At the next election, about 80+% of its members will be re-elected.

As near as I can figure, you've brought most of this s*** on yourselves.

Either quit whining, or vote each and every one of them out of office at every opportunity. The longer you leave a tick on a dog's a**, the more blood it will suck! The exact same rule applies to the majority of individuals in "public service"!

If there actually was a CHOICE of candidates then your argument would be accurate, but unfortunately the candidates are provided to us by the puppet masters behind the curtain who are the ones calling the shots. Let's not forget that former communist East Germany was called German DEMOCRATIC republic and they did have elections where the communist party provided the candidates -- same with our elections, we are given candidates that can be controlled and it has been DECADES since they actually represented the people...

Guest said:

Remember, "the people" voted in G.B. Stupid is as stupid does. I'll take a benevolent dictatorship over a moronic democracy any day, any day, any day.

cliffordcooley cliffordcooley, TechSpot Paladin, said:

The longer you leave a tick on a dog's a**, the more blood it will suck!
You make it sound as if there is a good tick right around the corner that would not suck blood. You know a good tick would be an ideal candidate. So where are all the good ticks?

It's my honest belief that the only way to remove the corruption is through a civil war. Those behind the corruption will not give up their position otherwise. The only question is how long society will continue in the name of peace and allow corruption to continue.

1 person liked this | captaincranky captaincranky, TechSpot Addict, said:

It's my honest belief that the only way to remove the corruption is through a civil war. Those behind the corruption will not give up their position otherwise. The only question is how long society will continue in the name of peace and allow corruption to continue.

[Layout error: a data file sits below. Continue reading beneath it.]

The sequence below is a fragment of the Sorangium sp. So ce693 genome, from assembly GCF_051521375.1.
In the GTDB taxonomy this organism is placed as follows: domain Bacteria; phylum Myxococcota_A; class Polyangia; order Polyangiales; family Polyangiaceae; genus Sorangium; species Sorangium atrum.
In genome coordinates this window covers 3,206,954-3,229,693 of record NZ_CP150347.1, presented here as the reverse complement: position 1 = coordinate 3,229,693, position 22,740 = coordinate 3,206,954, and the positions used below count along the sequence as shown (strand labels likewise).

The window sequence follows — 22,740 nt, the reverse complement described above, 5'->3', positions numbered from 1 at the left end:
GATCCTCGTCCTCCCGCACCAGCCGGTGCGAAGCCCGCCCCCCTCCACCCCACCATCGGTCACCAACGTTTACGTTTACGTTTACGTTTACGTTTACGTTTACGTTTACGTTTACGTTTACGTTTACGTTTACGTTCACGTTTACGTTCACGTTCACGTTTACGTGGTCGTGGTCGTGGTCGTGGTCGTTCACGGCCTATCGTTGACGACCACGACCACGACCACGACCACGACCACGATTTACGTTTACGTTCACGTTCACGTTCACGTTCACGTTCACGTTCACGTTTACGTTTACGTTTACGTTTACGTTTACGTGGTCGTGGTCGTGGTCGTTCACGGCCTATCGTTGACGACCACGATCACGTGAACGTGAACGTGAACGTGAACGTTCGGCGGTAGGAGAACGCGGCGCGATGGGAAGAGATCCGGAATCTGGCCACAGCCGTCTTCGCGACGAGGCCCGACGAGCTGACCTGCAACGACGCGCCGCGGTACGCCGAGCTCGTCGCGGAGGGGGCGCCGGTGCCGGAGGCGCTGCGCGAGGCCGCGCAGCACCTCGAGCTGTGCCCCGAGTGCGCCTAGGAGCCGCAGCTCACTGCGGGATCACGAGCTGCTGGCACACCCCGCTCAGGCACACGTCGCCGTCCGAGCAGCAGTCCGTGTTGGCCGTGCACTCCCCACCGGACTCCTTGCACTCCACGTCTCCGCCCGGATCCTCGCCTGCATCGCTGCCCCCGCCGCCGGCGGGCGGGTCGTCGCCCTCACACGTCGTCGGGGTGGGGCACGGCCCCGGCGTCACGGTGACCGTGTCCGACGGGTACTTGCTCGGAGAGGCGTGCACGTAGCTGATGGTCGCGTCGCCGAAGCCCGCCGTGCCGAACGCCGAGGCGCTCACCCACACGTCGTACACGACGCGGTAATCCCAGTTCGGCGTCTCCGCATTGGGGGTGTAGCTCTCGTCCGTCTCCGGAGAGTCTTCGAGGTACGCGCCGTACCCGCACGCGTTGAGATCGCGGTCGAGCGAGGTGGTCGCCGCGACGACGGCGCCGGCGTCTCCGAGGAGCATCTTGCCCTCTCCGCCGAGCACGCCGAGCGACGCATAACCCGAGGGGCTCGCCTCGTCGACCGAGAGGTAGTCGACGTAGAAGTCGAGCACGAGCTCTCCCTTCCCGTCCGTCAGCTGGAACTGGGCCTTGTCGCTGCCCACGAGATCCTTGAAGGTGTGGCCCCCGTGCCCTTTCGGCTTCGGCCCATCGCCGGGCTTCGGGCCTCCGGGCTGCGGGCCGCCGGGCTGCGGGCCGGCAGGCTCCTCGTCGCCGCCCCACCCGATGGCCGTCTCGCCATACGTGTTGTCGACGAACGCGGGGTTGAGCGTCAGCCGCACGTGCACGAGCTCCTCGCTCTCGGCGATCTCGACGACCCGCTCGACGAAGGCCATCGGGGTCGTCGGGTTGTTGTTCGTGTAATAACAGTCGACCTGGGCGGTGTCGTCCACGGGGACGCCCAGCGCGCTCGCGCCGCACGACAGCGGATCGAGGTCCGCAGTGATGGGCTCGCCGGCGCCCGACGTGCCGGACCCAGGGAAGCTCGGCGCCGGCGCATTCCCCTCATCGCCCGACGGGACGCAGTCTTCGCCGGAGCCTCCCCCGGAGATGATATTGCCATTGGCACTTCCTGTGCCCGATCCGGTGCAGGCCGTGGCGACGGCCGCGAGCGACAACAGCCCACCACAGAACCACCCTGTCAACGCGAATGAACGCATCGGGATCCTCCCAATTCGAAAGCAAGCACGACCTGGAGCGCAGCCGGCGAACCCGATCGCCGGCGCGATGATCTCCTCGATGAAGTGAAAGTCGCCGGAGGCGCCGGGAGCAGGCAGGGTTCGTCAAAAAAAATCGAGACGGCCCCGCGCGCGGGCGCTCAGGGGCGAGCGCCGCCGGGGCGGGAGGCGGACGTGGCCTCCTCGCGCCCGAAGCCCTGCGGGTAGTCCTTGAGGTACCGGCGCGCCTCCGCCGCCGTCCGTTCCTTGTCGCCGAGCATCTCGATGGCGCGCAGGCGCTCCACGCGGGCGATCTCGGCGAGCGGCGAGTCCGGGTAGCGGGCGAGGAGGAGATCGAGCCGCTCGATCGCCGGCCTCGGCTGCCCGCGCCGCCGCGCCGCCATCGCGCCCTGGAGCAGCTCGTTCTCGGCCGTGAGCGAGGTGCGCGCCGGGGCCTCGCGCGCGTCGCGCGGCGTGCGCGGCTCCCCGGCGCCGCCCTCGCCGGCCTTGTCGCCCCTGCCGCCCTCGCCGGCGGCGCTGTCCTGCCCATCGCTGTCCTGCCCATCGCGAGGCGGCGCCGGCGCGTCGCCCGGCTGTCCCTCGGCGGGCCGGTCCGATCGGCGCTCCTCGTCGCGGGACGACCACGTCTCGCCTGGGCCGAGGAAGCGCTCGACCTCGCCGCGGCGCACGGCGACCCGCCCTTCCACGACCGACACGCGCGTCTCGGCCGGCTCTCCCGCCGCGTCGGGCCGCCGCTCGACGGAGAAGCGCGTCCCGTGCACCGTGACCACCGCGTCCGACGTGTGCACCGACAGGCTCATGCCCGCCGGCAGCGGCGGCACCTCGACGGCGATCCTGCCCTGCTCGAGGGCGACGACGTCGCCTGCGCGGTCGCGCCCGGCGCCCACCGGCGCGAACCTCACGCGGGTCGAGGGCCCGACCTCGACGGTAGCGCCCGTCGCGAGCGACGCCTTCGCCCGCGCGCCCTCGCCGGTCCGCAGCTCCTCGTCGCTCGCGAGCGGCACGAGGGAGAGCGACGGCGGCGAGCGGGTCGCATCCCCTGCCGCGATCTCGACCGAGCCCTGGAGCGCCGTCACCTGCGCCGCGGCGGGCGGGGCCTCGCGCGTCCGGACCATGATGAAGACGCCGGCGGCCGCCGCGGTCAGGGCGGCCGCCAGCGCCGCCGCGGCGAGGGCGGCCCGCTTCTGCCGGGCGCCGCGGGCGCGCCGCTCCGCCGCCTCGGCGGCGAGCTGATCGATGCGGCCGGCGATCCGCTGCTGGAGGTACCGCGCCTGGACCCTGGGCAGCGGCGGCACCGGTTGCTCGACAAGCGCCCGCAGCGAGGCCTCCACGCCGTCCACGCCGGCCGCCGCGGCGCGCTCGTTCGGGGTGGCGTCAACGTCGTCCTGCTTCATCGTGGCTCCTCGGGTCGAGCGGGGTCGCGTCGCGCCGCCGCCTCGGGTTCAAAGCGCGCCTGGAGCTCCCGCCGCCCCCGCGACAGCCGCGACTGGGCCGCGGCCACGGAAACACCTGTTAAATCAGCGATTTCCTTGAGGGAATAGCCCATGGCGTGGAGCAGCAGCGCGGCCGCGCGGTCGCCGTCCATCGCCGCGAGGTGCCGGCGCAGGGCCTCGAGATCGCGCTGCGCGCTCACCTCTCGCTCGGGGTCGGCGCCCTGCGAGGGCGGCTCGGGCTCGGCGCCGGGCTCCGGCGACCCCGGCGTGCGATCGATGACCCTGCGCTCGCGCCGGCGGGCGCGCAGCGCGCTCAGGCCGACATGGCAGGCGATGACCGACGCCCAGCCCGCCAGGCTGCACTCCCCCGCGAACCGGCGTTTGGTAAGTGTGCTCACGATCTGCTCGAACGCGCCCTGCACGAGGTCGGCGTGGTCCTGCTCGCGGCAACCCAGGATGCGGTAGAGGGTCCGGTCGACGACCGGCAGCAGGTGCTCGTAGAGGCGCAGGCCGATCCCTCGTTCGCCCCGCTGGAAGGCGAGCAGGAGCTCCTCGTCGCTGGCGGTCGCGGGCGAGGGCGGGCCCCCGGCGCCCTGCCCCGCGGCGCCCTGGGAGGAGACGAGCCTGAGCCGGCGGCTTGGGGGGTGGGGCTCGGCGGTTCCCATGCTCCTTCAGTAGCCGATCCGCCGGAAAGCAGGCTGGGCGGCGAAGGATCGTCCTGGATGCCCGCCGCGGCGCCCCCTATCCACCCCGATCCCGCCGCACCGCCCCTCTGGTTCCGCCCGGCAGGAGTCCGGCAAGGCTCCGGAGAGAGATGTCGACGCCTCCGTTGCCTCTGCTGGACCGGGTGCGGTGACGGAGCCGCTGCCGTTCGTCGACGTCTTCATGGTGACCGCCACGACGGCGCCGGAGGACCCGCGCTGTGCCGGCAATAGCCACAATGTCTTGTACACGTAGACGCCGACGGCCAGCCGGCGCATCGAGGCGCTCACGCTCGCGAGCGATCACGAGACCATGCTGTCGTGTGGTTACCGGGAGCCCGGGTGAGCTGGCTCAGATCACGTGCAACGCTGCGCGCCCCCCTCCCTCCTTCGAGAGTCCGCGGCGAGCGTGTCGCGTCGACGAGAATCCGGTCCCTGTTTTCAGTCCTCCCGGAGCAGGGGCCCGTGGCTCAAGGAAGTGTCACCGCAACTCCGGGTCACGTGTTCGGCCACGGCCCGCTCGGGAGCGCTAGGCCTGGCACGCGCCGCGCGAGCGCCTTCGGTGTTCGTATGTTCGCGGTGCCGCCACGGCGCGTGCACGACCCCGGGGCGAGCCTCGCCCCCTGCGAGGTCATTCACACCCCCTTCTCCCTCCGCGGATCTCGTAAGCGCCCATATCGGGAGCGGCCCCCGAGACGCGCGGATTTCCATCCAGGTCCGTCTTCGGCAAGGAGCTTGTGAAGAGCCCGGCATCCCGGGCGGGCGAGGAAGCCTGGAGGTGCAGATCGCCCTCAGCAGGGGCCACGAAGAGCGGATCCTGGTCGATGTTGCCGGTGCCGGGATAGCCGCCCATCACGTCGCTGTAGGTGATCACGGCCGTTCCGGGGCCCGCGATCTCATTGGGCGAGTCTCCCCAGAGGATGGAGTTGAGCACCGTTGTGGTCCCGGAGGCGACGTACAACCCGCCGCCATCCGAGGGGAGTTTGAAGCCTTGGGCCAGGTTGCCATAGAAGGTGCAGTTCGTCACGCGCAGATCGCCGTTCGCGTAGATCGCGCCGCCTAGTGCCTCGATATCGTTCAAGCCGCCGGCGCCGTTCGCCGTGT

Ooooo, shame on you Clifford! Your Email is gonna get looked at...., big time!!!

cliffordcooley cliffordcooley, TechSpot Paladin, said:

Ooooo, shame on you Clifford! Your Email is gonna get looked at...., big time!!!
I have nothing to fear from them reading what few email I do send. Even if I was to plan some form of attack, I wouldn't be so stup-id as to put it in digital form.

Guest said:

Well to be fair, not everyone is going to admit to a diabolical plan or some other neffarius scheme using email. So if the most thier going to get is a grandmas cookie recipe or the intimate details of an individuals fling, it seems pretty harmless. It does state that they can request data or emails stored on a third party server. There is the loophole. Just keep everything you want to keep stored on a flash drive. Erase your emails, and they really have no leverage. It seems as if they really only want to catch the stupid criminals who have less brain cells then the avaerage cockaroach.

Do you really think deleting mails from your inbox deletes the data on server ?

mevans336 mevans336 said:

Doesn't look to me like this is law yet. Can't President Obama still veto this?

http://www.opencongress.org/bill/112-h6671/show

Guest said:

Guest said:

"Do you really think deleting mails from your inbox deletes the data on server ?"

Yes, most servers simply do not have the space to store emails for that long. I use a singles dating website and the website specifically states that emails are deleted after 3 weeks to keep storage space in check.

So, yes, some websites delete email messages automatically after a certain period. Some do not, but the idea situation would be allowing the end-user to control their own conditions.

Im thinking this is a good time to google for an email client that can encrypt email messages. Surely, there is one already.

cliffordcooley cliffordcooley, TechSpot Paladin, said:

Im thinking this is a good time to google for an email client that can encrypt email messages. Surely, there is one already.
You are lying to yourself if you think encryption will keep them from reading your email. So you get encryption for your email and then your service provider is ordered to decrypt your email. If I was congress, reading encrypted emails would be the first place I started reading, if I wanted to know peoples dirty little secrets. After this announcement anyone dumb enough to put their (I don't want congress to know) secrets in digital form of any kind, is asking for whatever congress decides to do with them.

captaincranky captaincranky, TechSpot Addict, said:

This whole sordid affair really burns my buns! I just hope and pray these jokers at the NSA don't start reading my spam.

Because the secrets for having a 12 inch penis and a perpetual erection are not something I'm ready to share with the world! No siree! If that information gets out then everybody will be doing it......